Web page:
Coarse Grains. World Markets and Trade. December 2018 – USDA Dec. 11, 2018
OVERVIEW FOR 2018/19
Global corn production is up marginally this month as larger crops for the European Union and Ukraine more than offset reductions for Canada and South Africa. Global trade is larger, driven by greater imports for Canada, Colombia, Japan, and Vietnam. Exports are higher for Brazil and Ukraine. The U.S. season-average farm price is unchanged at $3.60 per bushel.
Global: Corn prices have trended up since the previous WASDE on strong global demand. Argentina bids were up $5/ton to $167, and Brazil bids jumped $10/ton at $178 reflecting stronger domestic prices. Black Sea bids are unchanged at $166, despite strong European Union demand, reflecting ample new-crop supplies in the region. U.S. bids rose steadily by $5/ton to $170 on strong foreign demand.
China’s Exports of Corn-based Products Rise
China and the United States have been top exporters of corn-based products (Lysine and glutamic acid includes HS 292241 and 292242; Citric acid are HS 291814 and 291815; Sweeteners include HS170230, 170260, and 170290; Residue of starch is HS 230310; and Corn starch is HS 110812). In 2017/18 China’s exports of these products have grown nearing 5 million tons, roughly equivalent to 10-15 million tons of unprocessed grain corn. South Korea, Indonesia, the Philippines, Malaysia, and the European Union have been top destinations for these products. While China is not competitive on corn exports due to higher domestic prices relative to world levels, it appears that the country is competitive in the corn-based product market.
China already has ample wet milling (so-called “deep processing”) capacity established years ago when the government singled out corn processing as a key industry and stressed developments of value-added supply chains. Similarly, there have been support programs that include subsidies for purchasing corn aimed at industrial processors and support in the form of refunds of value-added tax for exports of corn-based products. Moreover, because of limited competition in global trade of corn-based products, China benefits from proximity to its key markets.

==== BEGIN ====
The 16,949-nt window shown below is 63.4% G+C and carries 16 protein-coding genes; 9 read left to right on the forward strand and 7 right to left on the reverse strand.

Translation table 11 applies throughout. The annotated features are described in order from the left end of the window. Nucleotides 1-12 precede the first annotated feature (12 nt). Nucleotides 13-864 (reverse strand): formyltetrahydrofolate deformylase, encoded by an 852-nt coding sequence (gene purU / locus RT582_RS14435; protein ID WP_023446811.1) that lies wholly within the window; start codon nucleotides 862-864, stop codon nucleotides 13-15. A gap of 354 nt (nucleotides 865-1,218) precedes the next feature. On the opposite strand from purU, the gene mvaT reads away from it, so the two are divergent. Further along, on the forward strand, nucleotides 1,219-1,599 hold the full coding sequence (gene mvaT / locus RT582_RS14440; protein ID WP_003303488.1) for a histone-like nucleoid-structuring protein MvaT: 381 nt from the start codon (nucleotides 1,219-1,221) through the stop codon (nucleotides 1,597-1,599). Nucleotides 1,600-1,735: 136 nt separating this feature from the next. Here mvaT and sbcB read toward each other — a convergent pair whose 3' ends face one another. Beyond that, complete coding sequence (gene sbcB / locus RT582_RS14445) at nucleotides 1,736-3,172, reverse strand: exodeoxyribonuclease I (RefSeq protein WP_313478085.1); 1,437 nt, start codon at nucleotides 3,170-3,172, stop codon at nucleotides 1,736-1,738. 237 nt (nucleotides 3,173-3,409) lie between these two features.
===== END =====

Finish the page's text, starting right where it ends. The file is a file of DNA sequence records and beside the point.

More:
For the United States, corn-based products are exported mainly to Canada, Mexico, and other countries in the Western Hemisphere.
U.S. Corn Exports to East Asia Surge in 1st Quarter
According to the USDA Foreign Agricultural Service Export Sales Reporting data, early-season shipments of corn to East Asia (Japan, South Korea, and Taiwan) have been exceptional, supporting a strong start to the marketing year. The latest information shows that accumulated shipments this marketing year have reached nearly 16 million tons, near-doubling that of a comparable time from a year ago. Among these exports, shipments to East Asian destinations account for almost 5 million tons, which is 30 percent of all exports from August to the end of November. In contrast, last year’s accumulated exports to East Asian buyers at Week 13 of MY2017/18 was 1.3 million tons.
The main reason for this increase is the competitiveness of corn. First, the global availability of corn, boosted by record crops, has increased its overall competitiveness. Corn demand as feed, over other feed grains such as wheat and barley, has grown globally including East Asia. Second, unlike last year, U.S. corn is competitive compared to Brazil, which is a key supplier in East Asian markets. A smaller-than-expected corn crop, combined with logistical challenges stemming from soybean exports to China dominating ports, has made seasonal corn shipments from Brazil to key markets uncharacteristically slow. Third, on the domestic side, U.S. soybean exports from the Pacific Northwest to China have been minimal this year and are opening opportunities for corn exporters looking across the Pacific. Because of these factors, first quarter corn exports to East Asia are boosted nearly four times to what they were in 2017.
Total commitments are ahead-of-pace with strong shipments. However, the pace of outstanding sales has been slower than a year ago, reflecting rebounding competition from South America, and record supplies in Ukraine. Regardless, a strong first quarter performance bodes well for U.S. corn exporters.